Tiger founder turns a Lutheran church into a livingroom away from home

An Irishwoman’s Diary: The businessman put 10 million Danish kroner on the table when the Danish culture minister decided to close six churches in Copenhagen

The “Folkehuset Absalon”, a Danish “living room away from home” in Copenhagen. Photograph: Susanne McIntyre

The “Folkehuset Absalon”, a Danish “living room away from home” in Copenhagen. Photograph: Susanne McIntyre

 

For a Lutheran church, the chatter and clatter of prams and bikes outside and the bright bold and pastel shades within seem a little unexpected. No distant hum of an organ, no memorial plaques on cold and soberly-painted walls.

It takes a couple of seconds to cop that there is no aisle, there are no pews, and even the altar has vanished. To its left, where the pulpit might be, three large letters on a mirror signal “BAR”. Babies roll, wriggle and gurgle to jazz, while parents play backgammon or chess, sip juice or tea.

There is a congregation of laptops on long wooden tables, but most of the owners are locked in eye contact, even chatting! Up on the balcony, there are cushions and quiet corners, and a discreet view of the activity below, where ping-pong balls shoot across table-tennis nets. Welcome to “Folkehuset Absalon”, a Danish “living room away from home”.

There are a myriad of classes daily, from morning, evening and midnight yoga to baby rhythmics and cookery, to 'philosophical speed-dating' with wine

The community house on Sonder Boulevard in the Vesterbro quarter is a regular haunt for a close artist friend who has me addicted to Copenhagen, And so Folkehuset Absalon was a compulsory stopover on a recent 30km circuit with her by bike, with a promise later of a swim in the Baltic. Coffee is among the cheapest in the pricy kroner capital, and the evening dinner, which is a simple set menu (with tickets on sale at 5pm each evening), is the best value in town. On fine nights, of which there are many, the benches and tables are set up outside.

There are a myriad of classes daily, from morning, evening and midnight yoga to baby rhythmics and cookery, to “philosophical speed-dating” with wine. The mover and shaker behind it all is Lennart Lajboschitz, best known for the Tiger store chain which has filled zillions of bedrooms and bathrooms across continents with stuff we mostly don’t need. Lajboschitz and his wife Suz first set out selling umbrellas and sunglasses in a flea market, moved to bricks and mortar in the late 1980s, and opened their first Tiger shop in 1995 with everything priced at no more than 10 kroner.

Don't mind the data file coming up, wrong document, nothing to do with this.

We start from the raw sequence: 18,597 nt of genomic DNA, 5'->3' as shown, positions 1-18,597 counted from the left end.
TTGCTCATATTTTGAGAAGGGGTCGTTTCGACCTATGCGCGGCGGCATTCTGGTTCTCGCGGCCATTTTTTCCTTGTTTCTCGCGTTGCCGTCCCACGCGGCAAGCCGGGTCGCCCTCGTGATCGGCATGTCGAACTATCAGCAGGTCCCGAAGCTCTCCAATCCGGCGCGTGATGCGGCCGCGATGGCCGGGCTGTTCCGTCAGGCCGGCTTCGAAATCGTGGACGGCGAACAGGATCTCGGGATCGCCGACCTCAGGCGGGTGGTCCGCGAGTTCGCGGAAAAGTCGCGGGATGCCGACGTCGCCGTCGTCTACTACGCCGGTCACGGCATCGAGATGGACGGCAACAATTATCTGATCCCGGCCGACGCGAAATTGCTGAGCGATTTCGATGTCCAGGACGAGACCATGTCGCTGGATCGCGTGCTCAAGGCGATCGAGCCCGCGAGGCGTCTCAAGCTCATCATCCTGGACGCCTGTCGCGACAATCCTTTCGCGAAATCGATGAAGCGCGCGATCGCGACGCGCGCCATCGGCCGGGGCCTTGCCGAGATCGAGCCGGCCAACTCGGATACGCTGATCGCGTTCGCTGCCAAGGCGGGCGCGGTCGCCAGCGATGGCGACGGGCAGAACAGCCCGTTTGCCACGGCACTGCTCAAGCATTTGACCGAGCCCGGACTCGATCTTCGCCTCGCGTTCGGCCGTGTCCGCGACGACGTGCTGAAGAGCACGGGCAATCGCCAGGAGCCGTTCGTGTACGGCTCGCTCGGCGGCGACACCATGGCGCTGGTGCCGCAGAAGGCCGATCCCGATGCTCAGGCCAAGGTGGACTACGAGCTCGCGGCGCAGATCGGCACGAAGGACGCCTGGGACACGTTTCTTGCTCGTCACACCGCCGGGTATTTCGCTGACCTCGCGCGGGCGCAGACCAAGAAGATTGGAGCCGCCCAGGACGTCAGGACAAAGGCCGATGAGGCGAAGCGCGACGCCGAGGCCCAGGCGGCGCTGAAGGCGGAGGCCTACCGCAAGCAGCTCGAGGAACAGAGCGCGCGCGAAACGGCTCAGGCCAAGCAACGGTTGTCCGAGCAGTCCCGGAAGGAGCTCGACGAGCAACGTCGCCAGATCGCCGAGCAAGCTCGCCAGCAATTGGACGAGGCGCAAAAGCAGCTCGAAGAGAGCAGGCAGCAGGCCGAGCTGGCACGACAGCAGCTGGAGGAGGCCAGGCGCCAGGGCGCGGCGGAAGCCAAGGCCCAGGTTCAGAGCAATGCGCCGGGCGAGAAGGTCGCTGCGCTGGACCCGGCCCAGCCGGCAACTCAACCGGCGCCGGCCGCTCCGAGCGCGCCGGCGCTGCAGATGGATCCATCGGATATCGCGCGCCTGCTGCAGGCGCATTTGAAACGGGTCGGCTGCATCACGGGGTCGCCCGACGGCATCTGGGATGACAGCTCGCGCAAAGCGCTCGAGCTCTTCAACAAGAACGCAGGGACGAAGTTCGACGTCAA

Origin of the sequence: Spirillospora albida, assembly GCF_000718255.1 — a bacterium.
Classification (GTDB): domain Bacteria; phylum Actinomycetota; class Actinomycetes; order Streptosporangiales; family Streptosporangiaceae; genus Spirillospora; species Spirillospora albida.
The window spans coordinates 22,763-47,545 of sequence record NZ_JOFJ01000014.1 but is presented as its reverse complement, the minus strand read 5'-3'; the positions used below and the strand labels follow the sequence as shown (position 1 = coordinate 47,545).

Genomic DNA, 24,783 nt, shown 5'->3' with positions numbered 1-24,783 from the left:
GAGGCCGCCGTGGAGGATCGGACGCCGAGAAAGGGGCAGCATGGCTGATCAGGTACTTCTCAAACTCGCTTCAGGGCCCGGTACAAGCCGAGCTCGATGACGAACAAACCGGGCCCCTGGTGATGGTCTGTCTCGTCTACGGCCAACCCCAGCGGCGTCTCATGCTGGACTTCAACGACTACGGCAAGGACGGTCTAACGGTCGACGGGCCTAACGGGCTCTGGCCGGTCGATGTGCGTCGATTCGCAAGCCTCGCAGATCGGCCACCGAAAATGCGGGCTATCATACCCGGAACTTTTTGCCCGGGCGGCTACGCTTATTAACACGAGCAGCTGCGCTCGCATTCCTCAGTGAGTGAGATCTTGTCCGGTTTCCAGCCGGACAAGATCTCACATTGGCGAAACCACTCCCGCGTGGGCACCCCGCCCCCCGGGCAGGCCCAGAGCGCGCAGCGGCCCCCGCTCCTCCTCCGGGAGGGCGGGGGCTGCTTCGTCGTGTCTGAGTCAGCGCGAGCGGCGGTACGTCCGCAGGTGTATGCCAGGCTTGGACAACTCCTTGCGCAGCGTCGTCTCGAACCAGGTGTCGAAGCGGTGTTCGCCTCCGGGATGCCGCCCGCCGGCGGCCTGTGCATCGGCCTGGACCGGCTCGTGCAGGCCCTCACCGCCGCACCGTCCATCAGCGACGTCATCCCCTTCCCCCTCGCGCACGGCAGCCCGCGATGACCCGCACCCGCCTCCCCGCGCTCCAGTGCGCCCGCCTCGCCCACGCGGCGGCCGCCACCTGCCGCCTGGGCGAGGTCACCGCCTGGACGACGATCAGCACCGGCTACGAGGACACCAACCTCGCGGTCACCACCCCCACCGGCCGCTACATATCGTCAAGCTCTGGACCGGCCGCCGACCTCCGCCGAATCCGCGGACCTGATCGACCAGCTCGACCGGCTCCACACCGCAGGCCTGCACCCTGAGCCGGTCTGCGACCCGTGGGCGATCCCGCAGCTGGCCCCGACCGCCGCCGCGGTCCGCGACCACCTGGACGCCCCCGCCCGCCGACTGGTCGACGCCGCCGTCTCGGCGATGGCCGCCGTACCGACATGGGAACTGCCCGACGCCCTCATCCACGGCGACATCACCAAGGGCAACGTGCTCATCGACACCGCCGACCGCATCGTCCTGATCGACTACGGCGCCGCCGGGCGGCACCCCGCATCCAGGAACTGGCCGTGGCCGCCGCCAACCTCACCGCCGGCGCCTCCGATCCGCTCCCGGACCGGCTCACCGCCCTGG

Six churches

The businessman put large multiples of this – 10 million Danish kroner – on the table when the Danish culture minister decided to close six churches in Copenhagen five years ago. He bought the Vesterbro parish building, and teamed up with an architectural practice to transform it into a creative space. Israeli-born Danish artist Tal R was commissioned to design the interior, and the architects clad the ceiling with acoustic panels to reduce the type of reverberation more suited to Sunday hymns.

Folkehuset Absalon has, not surprisingly, won a coveted architectural named after famous Danish designer Arne Jacobsen. The Danish Gastronomic Academy has given Lajboschitz an honorary diploma for his contribution to popularising communal meals. The centre has given a fillip to the folkekøkkener, or community kitchen concept in a city experiencing the same building boom and rent prices rises and income squeeze as everywhere else.

‘Artistic universe’

For all Copenhagen’s apparent perfection, it is alive with debates and arguments over familiar European-wide issues, such as a hardening political attitude to migrants. A controversial government proposal several years ago to confiscate the assets of asylum-seekers drew large protests. As my friend observes, her home is not quite the same welcoming city as it was several decades ago when she first met French Algerian artist Manuel Tafat.

He was inspired by the expressionists, Miro, Matisse and Spanish architect Antonio Gaudi, but he was also fuelled by a need to lose himself when hit periodically with depression

Tafat rented a place to live in a street not far from Absalon in Vesterbro, and began decorating its ceiling with pieces of broken pottery and smashed tiles, recycling materials in all sorts of colours and shapes. He was inspired by the expressionists, Miro, Matisse and Spanish architect Antonio Gaudi, but he was also fuelled by a need to lose himself when hit periodically with depression.

Tafat died in 2006, but his daughter Manuela has inherited her father’s living space – walls inside and out covered in thousands of pieces creating words and shapes and symbols which relate all sorts of different stories. “Mosaic”, as it is called, is opening as a café and a gallery and a retreat for those who wish to lose themselves in Tafat’s “artistic universe”.

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